Pollen viability was 73.7 ± 1.46 and 70.2 ± 3.58% for the donor lines 90-002 and 96-663, respectively, and was very much lower in all the gamete-derived lines (Table 2, Figures 3C,D). As a result of the failure of anther dehiscence at anthesis, pollen from di-haploid lines was taken from excised anthers and examined. In nineteen di-haploid lines complete male sterility was observed (all the pollen grains observed under light microscopy were aborted), and a range of 3.69 ± 4.4 to 18.5 ± 3.16% was found in another seven di-haploid lines. In addition, extremely low pollen viability was observed in the double di-haploid lines (432, 1347, and 1736), i.e., 9.81 ± 6.20, 8.15 ± 6.19, and 7.17 ± 4.50%, respectively (Table 2), even though normal anther dehiscence at anthesis was observed in these lines.
Well-developed ovules were observed in the donor plant (Figure 3E). In the gamete-derived lines, most of the flowers aborted before anthesis or soon after pollination. The abscised flowers examined revealed that most of the ovules were abnormally shaped, and only few showed the typical form (Figure 3F). Average fruit weight for fourteen di-haploid lines varied from 30.6 ± 7.1 to 202.9 ± 79.5 g (Table 2). Statistically significant differences in fruit weight were found between the di-haploid lines and the tetraploids of somatic origin (P < 0.0125) and between the tetraploids of somatic origin and the tetraploids of gamete origin (P < 0.0083) (Figure S5). No significant differences were found in terms of fruit weight between all the lines of gamete origin (di-haploids and double di-haploid) (P < 0.1571) (Figure S5). Fruit weight in the tetraploid donor lines 90-002 and 96-663 was 130 ± 52 and 143 ± 57 g, respectively (Figure 3G, Table 2). Fruit weight was low in the double di-haploid lines, being 10.5 ± 0.5 and 91.5 ± 19.9 g for lines 432 and 1736, respectively. In the double di-haploid lines, aborted (brown) and viable (black) seeds were observed (Figure 3H). Line 1347 has not yet set fruit (Table 2).
Correlation between Stomatal Characteristics and Ploidy Level
The diploid donor H. monacanthus exhibited a lower stomatal density and a higher stomatal length than the androgenic H. monacanthus double-haploid lines (Table 1), with statistically significant differences in these two parameters being observed between some of the androgenic lines and the donor plant (Table 1). However, since all five androgenic lines and the donor H. monacanthus are diploid plants, neither stomatal density nor stomatal length can be used as indicative measures of ploidy level.
For H. megalanthus, the di-haploids showed significantly higher stomatal density and a shorter stomatal length than the tetraploids (both at the level of P < 0.0001) (Figures 4A,B). For the di-haploids the average stomatal density was 15.17 ± 3.06 per mm2 [95% confidence interval (CI): 14.26–16.08 per mm2], and the average stomatal length was 60.01 ± 5.41 μm (95% CI: 58.41–61.63 μm), whereas for the tetraploid lines (except the double di-haploid line 1347) the values for average stomatal density and length were 6.81 ± 1.75 per mm2 (95% CI: 6.1–7.51 per mm2) and 70.22 ± 4.47 μm (95% CI: 68.41–72.02 μm), respectively.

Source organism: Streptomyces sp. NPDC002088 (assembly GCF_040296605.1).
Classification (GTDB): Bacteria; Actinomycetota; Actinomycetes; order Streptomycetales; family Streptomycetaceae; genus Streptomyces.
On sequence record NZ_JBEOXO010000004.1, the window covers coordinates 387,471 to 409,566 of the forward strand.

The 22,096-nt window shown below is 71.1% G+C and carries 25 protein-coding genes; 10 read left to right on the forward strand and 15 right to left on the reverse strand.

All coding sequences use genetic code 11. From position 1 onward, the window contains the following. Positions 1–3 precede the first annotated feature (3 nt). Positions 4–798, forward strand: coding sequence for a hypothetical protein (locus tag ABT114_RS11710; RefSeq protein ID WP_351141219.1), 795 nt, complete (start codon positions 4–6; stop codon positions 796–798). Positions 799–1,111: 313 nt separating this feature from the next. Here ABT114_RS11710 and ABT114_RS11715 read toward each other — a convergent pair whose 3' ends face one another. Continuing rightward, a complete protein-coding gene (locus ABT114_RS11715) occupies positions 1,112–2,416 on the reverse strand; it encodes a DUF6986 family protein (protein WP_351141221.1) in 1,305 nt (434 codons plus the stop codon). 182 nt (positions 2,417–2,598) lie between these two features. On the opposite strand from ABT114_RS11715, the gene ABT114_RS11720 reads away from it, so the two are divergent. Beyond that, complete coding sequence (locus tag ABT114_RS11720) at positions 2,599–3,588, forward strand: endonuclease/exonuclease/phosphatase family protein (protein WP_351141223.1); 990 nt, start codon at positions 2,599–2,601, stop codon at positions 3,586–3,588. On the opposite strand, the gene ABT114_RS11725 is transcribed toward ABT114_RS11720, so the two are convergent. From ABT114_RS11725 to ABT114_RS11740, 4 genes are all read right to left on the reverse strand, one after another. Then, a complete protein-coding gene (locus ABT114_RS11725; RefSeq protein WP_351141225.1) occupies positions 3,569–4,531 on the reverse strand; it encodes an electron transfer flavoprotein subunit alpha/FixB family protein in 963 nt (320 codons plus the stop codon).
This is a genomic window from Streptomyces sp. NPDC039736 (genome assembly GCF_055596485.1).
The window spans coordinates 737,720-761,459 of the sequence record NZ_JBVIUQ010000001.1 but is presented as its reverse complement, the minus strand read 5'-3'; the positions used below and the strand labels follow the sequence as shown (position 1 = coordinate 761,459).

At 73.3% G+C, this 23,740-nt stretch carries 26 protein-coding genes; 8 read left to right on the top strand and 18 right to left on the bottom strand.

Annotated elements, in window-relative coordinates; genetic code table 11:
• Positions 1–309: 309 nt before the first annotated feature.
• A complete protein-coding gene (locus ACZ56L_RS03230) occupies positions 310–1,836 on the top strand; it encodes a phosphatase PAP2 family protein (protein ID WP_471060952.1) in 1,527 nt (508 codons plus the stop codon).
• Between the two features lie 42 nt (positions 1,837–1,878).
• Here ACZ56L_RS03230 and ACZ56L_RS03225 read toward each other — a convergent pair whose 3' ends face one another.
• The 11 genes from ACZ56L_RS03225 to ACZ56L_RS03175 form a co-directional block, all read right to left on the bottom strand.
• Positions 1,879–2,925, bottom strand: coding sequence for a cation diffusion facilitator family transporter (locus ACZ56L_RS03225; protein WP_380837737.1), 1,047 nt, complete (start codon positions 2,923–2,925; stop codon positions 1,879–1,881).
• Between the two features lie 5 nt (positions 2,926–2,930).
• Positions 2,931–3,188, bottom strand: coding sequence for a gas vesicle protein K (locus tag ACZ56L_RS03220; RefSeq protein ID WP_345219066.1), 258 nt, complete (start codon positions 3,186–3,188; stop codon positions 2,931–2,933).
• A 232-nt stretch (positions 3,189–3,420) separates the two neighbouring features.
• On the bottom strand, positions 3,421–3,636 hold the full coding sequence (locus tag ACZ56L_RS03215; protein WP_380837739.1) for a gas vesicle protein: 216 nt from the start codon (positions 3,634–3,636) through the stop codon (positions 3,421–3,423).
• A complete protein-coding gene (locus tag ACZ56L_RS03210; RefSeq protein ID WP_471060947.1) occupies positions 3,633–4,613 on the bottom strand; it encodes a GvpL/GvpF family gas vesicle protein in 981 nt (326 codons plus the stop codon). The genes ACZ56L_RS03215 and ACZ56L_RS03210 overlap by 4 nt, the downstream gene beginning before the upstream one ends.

Figure 4. Putative gamete-derived H. megalanthus lines. All the di-haploid lines were regarded as one group, and all the tetraploid lines, as another group. (A) Association between DNA ploidy and stomatal density (P-value: <0.0001, F-test P-value: 0.0036). (B) Association between DNA ploidy and stomatal length (P-value: <0.0001, F-test P-value: 0.3071). Data was analyzed using unpaired t-test with Welch's correction.
In ovule or anther culture, plants can regenerate not only from gamete cells but also from somatic cells. Several plant species produce both reduced (n) and unreduced (2n) gametes with the somatic chromosome number (Bretagnolle and Thompson, 1995). Unreduced (2n) gametes (pollen or ovules) result from meiotic dysfunction, mainly as a result of two processes, namely, first division restitution (FDR) and second division restitution (SDR), which occur during abnormal first and second meiotic divisions, respectively (Bretagnolle and Thompson, 1995 and references therein). FDR gametes have two non-sister chromatids and exhibit levels of heterozygosity similar to those of the parent (maintaining all the parental genes except cross-over fragments), while SDR type gametes have two sister chromatids and exhibit lower levels of heterozygosity than those the parent (Bretagnolle and Thompson, 1995; Younis et al., 2014). Thus, a diploid status and a lower level of allelic diversity can be attributed either to an unreduced (2n) male gamete from SDR (the sister chromatids do not separate during the second meiotic division) or to spontaneous chromosome doubling in a haploid (n) male gamete, which restores the diploid status. However, for the diploid H. monacanthus there is evidence only of normal reduced gamete formation (Tel-Zur et al., 2003) and regular chromosome disjunction at anaphase I (Lichtenzveig et al., 2000), suggesting only a negligible occurrence of unreduced gametes in this species. Ploidy estimation (using flow cytometry analysis) for these five lines showed the same ploidy as the donor (Table 1). Nonetheless, these lines exhibited a lower level of allelic diversity in comparison with the donor plant (Figure 1A), and therefore they were identified as true androgenic double-haploid lines. Thus, we can assume that spontaneous chromosome doubling occurred during early plant development in all five androgenic H. monacanthus lines.